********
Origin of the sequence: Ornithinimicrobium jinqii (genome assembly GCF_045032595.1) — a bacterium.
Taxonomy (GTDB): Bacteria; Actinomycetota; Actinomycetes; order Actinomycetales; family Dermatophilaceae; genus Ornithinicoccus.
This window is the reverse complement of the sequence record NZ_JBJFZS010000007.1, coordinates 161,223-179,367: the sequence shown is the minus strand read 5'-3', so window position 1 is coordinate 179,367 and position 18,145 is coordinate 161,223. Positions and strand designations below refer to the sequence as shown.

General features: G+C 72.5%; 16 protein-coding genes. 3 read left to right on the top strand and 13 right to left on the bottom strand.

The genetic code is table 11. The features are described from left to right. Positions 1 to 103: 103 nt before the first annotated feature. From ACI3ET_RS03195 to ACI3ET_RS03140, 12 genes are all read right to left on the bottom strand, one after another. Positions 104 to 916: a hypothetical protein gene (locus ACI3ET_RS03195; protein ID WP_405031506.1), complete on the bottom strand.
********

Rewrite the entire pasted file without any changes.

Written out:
Origin of the sequence: Ornithinimicrobium jinqii (genome assembly GCF_045032595.1) — a bacterium.
Taxonomy (GTDB): Bacteria; Actinomycetota; Actinomycetes; order Actinomycetales; family Dermatophilaceae; genus Ornithinicoccus.
This window is the reverse complement of the sequence record NZ_JBJFZS010000007.1, coordinates 161,223-179,367: the sequence shown is the minus strand read 5'-3', so window position 1 is coordinate 179,367 and position 18,145 is coordinate 161,223. Positions and strand designations below refer to the sequence as shown.

General features: G+C 72.5%; 16 protein-coding genes. 3 read left to right on the top strand and 13 right to left on the bottom strand.

The genetic code is table 11. The features are described from left to right. Positions 1 to 103: 103 nt before the first annotated feature. From ACI3ET_RS03195 to ACI3ET_RS03140, 12 genes are all read right to left on the bottom strand, one after another. Positions 104 to 916: a hypothetical protein gene (locus ACI3ET_RS03195; protein ID WP_405031506.1), complete on the bottom strand.